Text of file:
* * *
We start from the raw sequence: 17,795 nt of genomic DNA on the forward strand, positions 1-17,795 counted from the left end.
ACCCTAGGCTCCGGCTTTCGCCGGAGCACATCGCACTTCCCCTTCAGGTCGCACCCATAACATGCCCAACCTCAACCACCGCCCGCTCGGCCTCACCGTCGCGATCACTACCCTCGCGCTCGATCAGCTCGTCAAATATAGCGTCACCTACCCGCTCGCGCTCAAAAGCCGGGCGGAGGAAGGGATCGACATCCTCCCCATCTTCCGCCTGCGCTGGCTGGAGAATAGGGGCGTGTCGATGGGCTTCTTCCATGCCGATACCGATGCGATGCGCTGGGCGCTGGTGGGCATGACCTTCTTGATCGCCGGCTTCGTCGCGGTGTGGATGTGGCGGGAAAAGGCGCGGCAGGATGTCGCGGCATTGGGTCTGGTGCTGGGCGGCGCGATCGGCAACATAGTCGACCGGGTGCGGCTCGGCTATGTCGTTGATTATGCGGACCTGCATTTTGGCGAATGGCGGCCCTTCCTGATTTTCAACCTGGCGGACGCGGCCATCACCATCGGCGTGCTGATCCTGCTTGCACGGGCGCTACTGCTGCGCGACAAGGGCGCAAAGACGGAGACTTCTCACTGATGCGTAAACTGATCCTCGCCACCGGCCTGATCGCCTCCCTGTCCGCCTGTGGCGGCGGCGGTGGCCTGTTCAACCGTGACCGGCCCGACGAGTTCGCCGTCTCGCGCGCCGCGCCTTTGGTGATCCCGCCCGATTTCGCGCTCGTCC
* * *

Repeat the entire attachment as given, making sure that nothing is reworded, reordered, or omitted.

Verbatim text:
We start from the raw sequence: 17,795 nt of genomic DNA on the forward strand, positions 1-17,795 counted from the left end.
ACCCTAGGCTCCGGCTTTCGCCGGAGCACATCGCACTTCCCCTTCAGGTCGCACCCATAACATGCCCAACCTCAACCACCGCCCGCTCGGCCTCACCGTCGCGATCACTACCCTCGCGCTCGATCAGCTCGTCAAATATAGCGTCACCTACCCGCTCGCGCTCAAAAGCCGGGCGGAGGAAGGGATCGACATCCTCCCCATCTTCCGCCTGCGCTGGCTGGAGAATAGGGGCGTGTCGATGGGCTTCTTCCATGCCGATACCGATGCGATGCGCTGGGCGCTGGTGGGCATGACCTTCTTGATCGCCGGCTTCGTCGCGGTGTGGATGTGGCGGGAAAAGGCGCGGCAGGATGTCGCGGCATTGGGTCTGGTGCTGGGCGGCGCGATCGGCAACATAGTCGACCGGGTGCGGCTCGGCTATGTCGTTGATTATGCGGACCTGCATTTTGGCGAATGGCGGCCCTTCCTGATTTTCAACCTGGCGGACGCGGCCATCACCATCGGCGTGCTGATCCTGCTTGCACGGGCGCTACTGCTGCGCGACAAGGGCGCAAAGACGGAGACTTCTCACTGATGCGTAAACTGATCCTCGCCACCGGCCTGATCGCCTCCCTGTCCGCCTGTGGCGGCGGCGGTGGCCTGTTCAACCGTGACCGGCCCGACGAGTTCGCCGTCTCGCGCGCCGCGCCTTTGGTGATCCCGCCCGATTTCGCGCTCGTCC